For any who might be interested, I've detailed my baking of pain Normand here:
Lovely looking bread.
But no fair moving on until the Pain de Beaucaire controversy is settled! :>)
I'm no big fans of add ins either, but I started to think about what I would be able to add in to bread if I went no more than 100 miles from home (fortunately I am in hard wheat growing country). I tried a version of whole wheat levain with flax seed and rosemary last week. It was pretty good. Toasted with house made cheese it was ultimately edible.
I wonder what you would find 100 miles from home other than apples at this time of year. You may be in a more agriculturally rich area...
Thanks Pat. I think the only way the pain de Beaucaire discussion will be resolved is when you get to see it made in person. So, when is your flight? :)
Besides the dried apples in pain Normand, so far the only other bread add-ins that I've enjoyed are garlic, onion and, of course, raisins (in cinnamon raisin bread). But as they say in the small print, this list is subject to change without notice!
I either have to go before spring planting (May, where I live) or after the harvest and I've been away from France too long so I'm pretty sure April will find me in the Luberon - if I make it that long...
Because I've done so many of the "tourist" things in that area, this will make a good quest - to drive around to various places and see the variations in the bread.
We'll get this resolved!
We're counting on you, so please bring back the "goods" on this Pain de Beaucaire puzzle. If possible, get some photos. If any of the boulangers in Luberon try to hold back information or refuse to cooperate with you just mention the Dunwoody Institute and threaten them with Norm's film of the "Rackers" in action. :>)
Howard, you crack me up! It's been a while since I laughed out loud at a TFL post.
Oh, I'd like to hitch ride, Pat! I'll disown my family for a week and come cruisin'
Years ago, as my time for living in France was drawing to an end, I took an extended trip through Normandy. I was there during apple harvest and seeing your Pain Normand reminded me of the many ways they use apples in Normandy. As I drove past the apple orchards the apples had been picked and piled onto large tarps on the ground throughout the orchards, awaiting pickup.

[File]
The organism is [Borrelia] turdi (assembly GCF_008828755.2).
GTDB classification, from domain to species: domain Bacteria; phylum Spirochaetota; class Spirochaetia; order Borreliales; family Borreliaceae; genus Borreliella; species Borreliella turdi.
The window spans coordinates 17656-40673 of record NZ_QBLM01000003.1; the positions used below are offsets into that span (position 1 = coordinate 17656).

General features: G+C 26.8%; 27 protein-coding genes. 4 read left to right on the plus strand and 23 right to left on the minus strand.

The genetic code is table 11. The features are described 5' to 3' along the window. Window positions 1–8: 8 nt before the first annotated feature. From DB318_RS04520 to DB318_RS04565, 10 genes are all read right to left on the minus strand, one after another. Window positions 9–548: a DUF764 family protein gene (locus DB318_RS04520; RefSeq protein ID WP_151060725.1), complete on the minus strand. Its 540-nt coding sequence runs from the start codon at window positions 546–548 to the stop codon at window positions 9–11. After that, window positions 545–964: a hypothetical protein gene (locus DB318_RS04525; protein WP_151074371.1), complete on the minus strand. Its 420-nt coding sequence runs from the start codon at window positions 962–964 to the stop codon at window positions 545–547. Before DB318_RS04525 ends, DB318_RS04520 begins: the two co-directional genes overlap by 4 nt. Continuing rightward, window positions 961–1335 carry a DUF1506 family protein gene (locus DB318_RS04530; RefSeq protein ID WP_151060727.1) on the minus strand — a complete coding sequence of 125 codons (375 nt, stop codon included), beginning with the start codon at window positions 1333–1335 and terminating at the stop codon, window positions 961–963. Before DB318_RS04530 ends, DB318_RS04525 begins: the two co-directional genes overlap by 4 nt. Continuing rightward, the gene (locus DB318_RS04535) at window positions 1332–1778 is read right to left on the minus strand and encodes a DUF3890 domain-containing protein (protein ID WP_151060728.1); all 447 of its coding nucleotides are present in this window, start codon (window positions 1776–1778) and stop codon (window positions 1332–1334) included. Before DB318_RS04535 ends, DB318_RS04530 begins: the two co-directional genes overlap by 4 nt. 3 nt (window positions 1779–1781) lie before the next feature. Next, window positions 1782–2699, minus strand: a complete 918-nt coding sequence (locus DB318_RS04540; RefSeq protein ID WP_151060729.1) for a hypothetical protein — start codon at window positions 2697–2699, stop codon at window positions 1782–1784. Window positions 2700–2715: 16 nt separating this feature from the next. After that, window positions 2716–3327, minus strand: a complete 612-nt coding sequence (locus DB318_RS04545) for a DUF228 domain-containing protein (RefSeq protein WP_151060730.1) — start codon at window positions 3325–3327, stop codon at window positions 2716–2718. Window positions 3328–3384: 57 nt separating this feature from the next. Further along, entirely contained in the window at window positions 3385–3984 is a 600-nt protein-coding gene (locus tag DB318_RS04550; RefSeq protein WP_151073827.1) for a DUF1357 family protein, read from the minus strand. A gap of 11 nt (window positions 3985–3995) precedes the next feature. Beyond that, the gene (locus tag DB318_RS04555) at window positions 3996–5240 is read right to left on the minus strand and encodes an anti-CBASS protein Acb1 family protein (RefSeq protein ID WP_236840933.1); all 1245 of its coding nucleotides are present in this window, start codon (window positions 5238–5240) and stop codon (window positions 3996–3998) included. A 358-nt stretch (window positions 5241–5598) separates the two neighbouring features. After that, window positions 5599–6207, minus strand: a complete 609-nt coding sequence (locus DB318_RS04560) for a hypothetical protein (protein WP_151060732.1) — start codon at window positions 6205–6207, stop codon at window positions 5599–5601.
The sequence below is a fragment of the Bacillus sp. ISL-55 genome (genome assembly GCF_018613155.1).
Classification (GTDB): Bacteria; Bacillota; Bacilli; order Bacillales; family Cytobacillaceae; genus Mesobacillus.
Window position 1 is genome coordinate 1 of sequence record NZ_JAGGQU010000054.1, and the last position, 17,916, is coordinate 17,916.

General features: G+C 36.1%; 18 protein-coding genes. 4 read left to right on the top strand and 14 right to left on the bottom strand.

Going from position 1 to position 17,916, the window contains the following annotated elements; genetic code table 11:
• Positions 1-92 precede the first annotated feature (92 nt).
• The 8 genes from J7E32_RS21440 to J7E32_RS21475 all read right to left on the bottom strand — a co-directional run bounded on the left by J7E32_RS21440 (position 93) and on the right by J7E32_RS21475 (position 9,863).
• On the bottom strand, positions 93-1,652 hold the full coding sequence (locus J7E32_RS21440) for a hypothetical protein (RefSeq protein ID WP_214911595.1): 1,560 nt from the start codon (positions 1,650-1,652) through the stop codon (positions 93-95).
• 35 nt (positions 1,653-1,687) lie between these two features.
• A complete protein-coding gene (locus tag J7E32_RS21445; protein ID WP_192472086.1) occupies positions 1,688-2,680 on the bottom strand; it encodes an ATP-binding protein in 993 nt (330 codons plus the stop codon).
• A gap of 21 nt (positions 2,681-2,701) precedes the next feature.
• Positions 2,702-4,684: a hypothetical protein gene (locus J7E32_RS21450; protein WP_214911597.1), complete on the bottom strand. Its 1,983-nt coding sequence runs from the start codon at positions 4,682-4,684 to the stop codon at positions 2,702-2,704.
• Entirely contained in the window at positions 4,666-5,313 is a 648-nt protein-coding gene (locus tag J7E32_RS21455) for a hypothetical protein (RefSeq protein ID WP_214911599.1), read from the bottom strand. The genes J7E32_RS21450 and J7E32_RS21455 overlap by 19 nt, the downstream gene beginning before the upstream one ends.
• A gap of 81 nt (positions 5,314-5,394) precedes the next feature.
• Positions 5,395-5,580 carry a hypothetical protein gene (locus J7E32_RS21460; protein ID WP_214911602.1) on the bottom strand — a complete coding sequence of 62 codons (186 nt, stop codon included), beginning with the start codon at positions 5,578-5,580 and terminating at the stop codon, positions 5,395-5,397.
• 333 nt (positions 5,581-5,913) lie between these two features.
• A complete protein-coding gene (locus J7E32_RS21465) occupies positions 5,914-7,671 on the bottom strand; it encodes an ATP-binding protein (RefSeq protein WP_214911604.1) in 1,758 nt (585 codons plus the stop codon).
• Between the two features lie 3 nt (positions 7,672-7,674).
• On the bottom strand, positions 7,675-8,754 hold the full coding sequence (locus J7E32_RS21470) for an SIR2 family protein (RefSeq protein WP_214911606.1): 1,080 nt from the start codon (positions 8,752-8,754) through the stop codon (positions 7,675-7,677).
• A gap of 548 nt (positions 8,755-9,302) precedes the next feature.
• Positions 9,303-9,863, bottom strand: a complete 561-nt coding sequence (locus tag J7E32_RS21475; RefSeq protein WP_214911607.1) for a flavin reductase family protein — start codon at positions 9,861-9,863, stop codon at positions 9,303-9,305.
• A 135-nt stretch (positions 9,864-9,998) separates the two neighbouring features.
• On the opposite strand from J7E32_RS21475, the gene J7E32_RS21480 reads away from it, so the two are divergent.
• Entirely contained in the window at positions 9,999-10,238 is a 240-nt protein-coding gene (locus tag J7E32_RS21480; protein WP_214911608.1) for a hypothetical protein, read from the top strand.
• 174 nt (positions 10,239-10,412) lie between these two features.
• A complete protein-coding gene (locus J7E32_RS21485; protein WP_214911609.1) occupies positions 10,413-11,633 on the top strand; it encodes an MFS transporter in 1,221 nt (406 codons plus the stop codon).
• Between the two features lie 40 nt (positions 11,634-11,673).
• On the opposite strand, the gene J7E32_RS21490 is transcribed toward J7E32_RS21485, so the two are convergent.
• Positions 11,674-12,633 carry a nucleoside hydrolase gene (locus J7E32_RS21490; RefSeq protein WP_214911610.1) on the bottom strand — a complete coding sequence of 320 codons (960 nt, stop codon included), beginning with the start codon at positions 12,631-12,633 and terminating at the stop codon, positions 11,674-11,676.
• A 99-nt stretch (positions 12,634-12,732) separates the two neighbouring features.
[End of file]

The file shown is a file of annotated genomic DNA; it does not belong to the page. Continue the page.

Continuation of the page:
Normandy, like the rest of France, has great food, expecially seafood on and near the coast, where they serve it accompanied by cold bottles of apple cider that range from sweet to dry. The cider is bottled and aged in champagne style bottles. They use apples for so many things; wonderfully delicious calvados (a cognac style brandy made from apples), tartes, cider, and entrees made with apples and calvados.
With your pain Normand, you have brought back some special memories and shown yet another beautiful and delicous looking way they use apples in Normandy. Thanks for sharing.
Howard, thanks for the reminiscence of the time you spent in Normandy. It served to give me a much better feel for the people of Normandy and their culture. It's been a long while since the last time I've visited France but the next time I go back, I'll have to add Normandy to my list of places to visit.
Nice description, Howard!
I love the calvados. (So did Inspector Maigret.)
Am I remembering correctly, Normandy has awesome butter because the cows get to eat especially sweet grass?
Good to hear from you. Yep, best butter in Europe. The folks in Normandy believe what makes the milk, cream and butter soooo good is the cows eat the grasses that are near the sea and the sea imparts great things to the grasses, which in turn...
Great place, Normandy. Gotta get me a bottle of good calvados and make that Pain Normand tout de suite.
Beautiful bread, SteveB!
I love the look of your crust. Gorgeous color with rustic substance.
I agree with your general purist tendency (flavor from within). But an add-in now and then is nice for variety. (I like Flo's pear suggestion, I think the texture contrast might be nice with pears. Of course it wouldn't be Normand without the apples!)
(Great blog as well. I don't know why your video icons don't show up in my browser. Maybe I have my browser set too strictly, or MS doesn't like Quicktime? It's not a problem, I find the URL using ViewSource, but it's a puzzle.)
Keep up the great work!
Thanks, David. I wish you could taste a slice. It really has a nicely balanced apple flavor that doesn't overpower the flavor of the wheat. If you give it a go, I think you'll really enjoy it.
I'm not sure why the video icons aren't showing up in your browser. I use IE 7 and things appear to be fine. As you suggest, perhaps it is something local to your machine.
I will both try this bread, which I have looked at several times with interest in Hamelman, and also see if my browser settings aren't the cause of these missing icons. Keep up the great work!